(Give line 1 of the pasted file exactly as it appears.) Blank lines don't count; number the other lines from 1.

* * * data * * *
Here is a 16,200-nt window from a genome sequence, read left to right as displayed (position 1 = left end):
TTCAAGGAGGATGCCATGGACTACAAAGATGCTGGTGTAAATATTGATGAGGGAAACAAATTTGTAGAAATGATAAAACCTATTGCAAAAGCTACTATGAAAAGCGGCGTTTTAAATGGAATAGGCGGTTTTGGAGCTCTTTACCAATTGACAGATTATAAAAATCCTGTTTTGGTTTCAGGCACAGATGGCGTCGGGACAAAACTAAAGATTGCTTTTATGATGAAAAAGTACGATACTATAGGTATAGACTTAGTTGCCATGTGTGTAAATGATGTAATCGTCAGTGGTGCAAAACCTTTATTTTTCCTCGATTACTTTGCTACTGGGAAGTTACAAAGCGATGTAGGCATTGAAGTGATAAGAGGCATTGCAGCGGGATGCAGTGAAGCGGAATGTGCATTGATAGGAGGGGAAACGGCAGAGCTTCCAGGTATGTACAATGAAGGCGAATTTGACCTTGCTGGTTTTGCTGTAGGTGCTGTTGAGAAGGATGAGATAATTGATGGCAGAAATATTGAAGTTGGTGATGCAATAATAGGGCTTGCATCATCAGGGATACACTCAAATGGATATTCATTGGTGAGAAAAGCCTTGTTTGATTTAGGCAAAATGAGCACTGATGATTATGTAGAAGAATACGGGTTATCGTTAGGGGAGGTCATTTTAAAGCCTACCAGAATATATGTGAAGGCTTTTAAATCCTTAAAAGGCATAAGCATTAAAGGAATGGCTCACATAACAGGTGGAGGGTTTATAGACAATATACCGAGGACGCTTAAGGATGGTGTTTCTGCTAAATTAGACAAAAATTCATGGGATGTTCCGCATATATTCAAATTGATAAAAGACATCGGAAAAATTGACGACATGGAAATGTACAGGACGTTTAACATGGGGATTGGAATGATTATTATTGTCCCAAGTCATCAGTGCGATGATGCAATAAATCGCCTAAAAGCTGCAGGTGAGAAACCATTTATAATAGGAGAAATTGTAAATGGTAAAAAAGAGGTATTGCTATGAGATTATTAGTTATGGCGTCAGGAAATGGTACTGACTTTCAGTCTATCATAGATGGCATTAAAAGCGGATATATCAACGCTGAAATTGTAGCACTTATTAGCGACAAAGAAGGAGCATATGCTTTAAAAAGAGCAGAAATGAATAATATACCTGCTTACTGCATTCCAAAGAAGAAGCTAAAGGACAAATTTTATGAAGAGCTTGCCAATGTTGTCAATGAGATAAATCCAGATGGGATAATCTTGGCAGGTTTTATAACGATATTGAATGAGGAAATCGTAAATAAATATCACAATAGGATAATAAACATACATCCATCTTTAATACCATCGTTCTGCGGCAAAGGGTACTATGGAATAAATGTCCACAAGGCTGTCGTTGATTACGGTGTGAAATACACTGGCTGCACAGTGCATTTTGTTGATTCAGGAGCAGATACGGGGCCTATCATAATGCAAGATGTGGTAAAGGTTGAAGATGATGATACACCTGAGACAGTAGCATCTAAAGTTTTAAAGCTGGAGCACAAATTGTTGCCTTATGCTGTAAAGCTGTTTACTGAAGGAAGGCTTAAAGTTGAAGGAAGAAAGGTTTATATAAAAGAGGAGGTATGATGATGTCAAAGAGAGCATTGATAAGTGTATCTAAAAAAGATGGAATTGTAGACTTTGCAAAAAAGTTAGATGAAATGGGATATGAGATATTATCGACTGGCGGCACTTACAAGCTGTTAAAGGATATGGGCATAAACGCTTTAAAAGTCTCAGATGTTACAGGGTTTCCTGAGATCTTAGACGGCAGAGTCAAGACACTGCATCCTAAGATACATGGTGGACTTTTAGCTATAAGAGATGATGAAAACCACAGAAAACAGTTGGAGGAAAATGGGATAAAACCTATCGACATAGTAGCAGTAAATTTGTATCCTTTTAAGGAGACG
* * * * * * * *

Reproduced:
Here is a 16,200-nt window from a genome sequence, read left to right as displayed (position 1 = left end):